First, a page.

Blake was a heavy cigarette smoker and had surgery for oral cancer in 1977. She became a supporter of the American Cancer Society and made fundraising appearances throughout the country. In 1984, she was the recipient of the society's annual Courage Award, which was presented to her by then U.S. President Ronald Reagan. Blake died at age 60 on August 16, 1989, at Mercy General Hospital in Sacramento, California. The popular media later widely reported that Blake's doctor claimed that she had actually died of AIDS. Her close friends have insisted that she was not a drug user or sexually promiscuous, and that she may have acquired the disease from a former husband. Blake's official death certificate stated the cause of death as: "Cardio-pulmonary arrest due to liver failure and CMV Hepatitis".
|1950||Stars In My Crown||Faith Radmore Samuels|
|1950||Duchess of Idaho||Linda Kinston|
|1950||Counterspy Meets Scotland Yard||Karen Michelle|
|1951||Smuggler's Gold||Susan Hodges|
|1951||China Corsair||Jane Richards||Uncredited|
|1951||Never Trust a Gambler||The Redhead at Police Station||Uncredited|
|1951||Sunny Side of the Street||Susie Manning|
|1951||The Family Secret||Telephone Girl||Uncredited|
|1952||Scarlet Angel||Susan Bradley|
|1952||Cattle Town||Marian Hastings|
|1953||Lili||Peach Lips (red-haired dame)|
|1953||Sabre Jet||Helen Daniel|
|1954||About Mrs. Leslie||Gilly|
|1954||A Star Is Born||Susan Ettinger|
|1954||The Adventures of Hajji Baba||Banah|
|1954||Miss Robin Crusoe||Robin Crusoe|
|1955||The Glass Slipper||Birdena|
|1955||High Society||Clarissa Jones|
|1952||Schlitz Playhouse of Stars||2 episodes|
|1953||Cavalcade of America||Nancy Hart||Episode: "Breakfast at Nancy's"|
|1954||Four Star Playhouse||Susan Pierce||Episode: "Vote of Confidence"|
|Gunsmoke||Kitty Russell||425 episodes|
|1956||Alfred Hitchcock Presents||Carol Arlington||Episode: "Whodunit"|
|1957||State Trooper||Betty Lavon-Coate||Episode: "Coate of Many Colors"|
|The Red Skelton Show||Ruby||7 episodes|
|1958||Studio One||Joan Roberts||Episode: "Tide of Corruption"|
|1959||Steve Canyon||Molly McIntyre||Episode: "Room 313"|
|1966||Clown Alley||Pickpocket Clown||CBS television film|
|1974||Betrayal||Helen Mercer||ABC Movie of the Week|
|1974||Match Game||Herself||Game show: one week/5 episodes|
|1974||Tattletales||Herself||Game show: one week/5 episodes with husband Frank|
|1976||The Quest||Miss Sally||Episode: "Day of Outrage"|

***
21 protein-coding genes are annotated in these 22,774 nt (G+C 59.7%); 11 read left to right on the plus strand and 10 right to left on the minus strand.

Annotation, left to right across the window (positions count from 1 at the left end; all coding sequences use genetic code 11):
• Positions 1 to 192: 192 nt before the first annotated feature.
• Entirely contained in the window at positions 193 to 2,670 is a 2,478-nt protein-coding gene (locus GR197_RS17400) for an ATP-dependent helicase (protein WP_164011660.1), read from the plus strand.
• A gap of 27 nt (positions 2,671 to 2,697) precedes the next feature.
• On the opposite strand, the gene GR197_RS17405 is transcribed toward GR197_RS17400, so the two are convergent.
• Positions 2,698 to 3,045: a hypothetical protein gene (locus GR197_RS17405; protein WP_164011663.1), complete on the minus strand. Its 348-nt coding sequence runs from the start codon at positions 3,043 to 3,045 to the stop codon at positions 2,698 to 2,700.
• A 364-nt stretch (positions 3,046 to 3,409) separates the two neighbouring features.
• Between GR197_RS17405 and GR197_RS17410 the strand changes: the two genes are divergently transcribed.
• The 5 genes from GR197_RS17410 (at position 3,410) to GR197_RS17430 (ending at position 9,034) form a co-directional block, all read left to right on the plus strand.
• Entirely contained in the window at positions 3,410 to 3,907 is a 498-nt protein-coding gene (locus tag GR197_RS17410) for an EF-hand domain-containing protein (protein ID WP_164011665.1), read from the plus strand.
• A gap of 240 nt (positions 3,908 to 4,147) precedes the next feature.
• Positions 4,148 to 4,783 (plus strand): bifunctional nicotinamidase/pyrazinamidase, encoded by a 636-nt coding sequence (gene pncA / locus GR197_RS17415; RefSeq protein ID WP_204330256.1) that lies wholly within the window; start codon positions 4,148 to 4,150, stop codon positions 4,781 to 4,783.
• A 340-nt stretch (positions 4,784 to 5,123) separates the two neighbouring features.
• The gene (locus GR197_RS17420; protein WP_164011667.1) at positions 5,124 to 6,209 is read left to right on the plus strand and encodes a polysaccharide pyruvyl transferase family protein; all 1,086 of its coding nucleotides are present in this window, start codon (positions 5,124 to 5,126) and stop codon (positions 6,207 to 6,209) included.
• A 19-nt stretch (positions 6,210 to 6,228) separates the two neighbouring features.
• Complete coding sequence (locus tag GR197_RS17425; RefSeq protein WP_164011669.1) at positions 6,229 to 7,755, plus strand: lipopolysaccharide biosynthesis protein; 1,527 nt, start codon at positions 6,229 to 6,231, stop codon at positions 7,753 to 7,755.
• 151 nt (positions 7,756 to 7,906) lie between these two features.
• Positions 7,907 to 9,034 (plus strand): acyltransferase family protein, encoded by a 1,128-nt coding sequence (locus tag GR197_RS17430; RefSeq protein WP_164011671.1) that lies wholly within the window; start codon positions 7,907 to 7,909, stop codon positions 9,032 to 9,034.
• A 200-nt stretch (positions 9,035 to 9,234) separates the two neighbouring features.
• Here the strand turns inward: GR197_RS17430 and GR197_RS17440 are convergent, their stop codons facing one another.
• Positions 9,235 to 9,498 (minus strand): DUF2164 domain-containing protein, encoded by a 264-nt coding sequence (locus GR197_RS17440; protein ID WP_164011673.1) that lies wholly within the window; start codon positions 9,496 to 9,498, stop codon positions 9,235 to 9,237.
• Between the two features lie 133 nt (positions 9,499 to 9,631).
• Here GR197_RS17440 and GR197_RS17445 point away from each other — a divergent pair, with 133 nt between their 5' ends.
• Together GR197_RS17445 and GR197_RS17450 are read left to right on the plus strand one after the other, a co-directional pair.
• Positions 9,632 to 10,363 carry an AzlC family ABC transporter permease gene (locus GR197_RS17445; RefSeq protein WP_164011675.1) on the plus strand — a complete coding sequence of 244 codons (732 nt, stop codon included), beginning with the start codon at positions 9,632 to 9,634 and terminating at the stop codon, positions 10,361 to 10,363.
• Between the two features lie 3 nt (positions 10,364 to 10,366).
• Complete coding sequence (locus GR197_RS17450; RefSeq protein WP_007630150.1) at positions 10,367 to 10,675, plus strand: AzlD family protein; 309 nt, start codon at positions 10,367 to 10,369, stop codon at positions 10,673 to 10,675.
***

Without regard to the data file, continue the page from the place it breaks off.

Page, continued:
|1979||The Love Boat||Nora Knox||Episode: "The Oldies But Goodies..."|
|1982||The Best Little Special in Texas||Herself||TV Movie Documentary|
|1983||Hart to Hart||Big Sam||Episode: "The Wayward Hart"|
|1984||The Edge of Night||Dr. Juliana Stanhower||June 19–29, 1984|
|1986||Brothers||Carlotta||Episode: "A Penny a Dance"|
|1987||Gunsmoke: Return to Dodge||Kitty Russell||TV movie|
Including flashbacks to Gunsmoke episodes
|1989||The New Dragnet||Mrs. Sylvia Wilson||Episode: "Nouveau Gypsies", (final film role)|
- "Gunsmoke". GunsmokeNet.com. Archived from the original on September 28, 2010. Retrieved August 15, 2010.
- "Great Western Performers". Nationalcowboymuseum.org. Retrieved August 15, 2010.
- Amanda Blake on IMDb[unreliable source?]
- "Amanda Blake". Internet Movie Database. Amazon.com. Retrieved 13 July 2018.[unreliable source?]
- "Amanda Blake gets 5 baby cheetahs". Boca Raton News. December 19, 1974. Retrieved August 25, 2013.
- Browning, Norma Lee (February 26, 1974). "Amanda Blake's Lion Upsets 'Gunsmoke' Set". Toledo Blade. Retrieved August 25, 2013.
- Caras, Roger A. (2001). A Perfect Harmony: The Intertwining Lives of Animals and Humans Throughout History. Purdue University Press. pp. 194–195. ISBN 978-1-55753-241-1.
- The Amanda Blake Memorial Wildlife Refuge website; accessed August 28, 2014.
- "Friends—and Her Doctor—say AIDS, Not Cancer, Killed Gunsmoke's Amanda Blake – Vol. 32 No. 21". People.com. November 20, 1989. Retrieved August 2, 2017.
- "Amanda Blake Died of AIDS, Doctor Says". The New York Times. November 8, 1989. Retrieved August 2, 2017.
- "'Miss Kitty' makes debut on soaps". The Montreal Gazette. UPI. June 14, 1984. p. F2.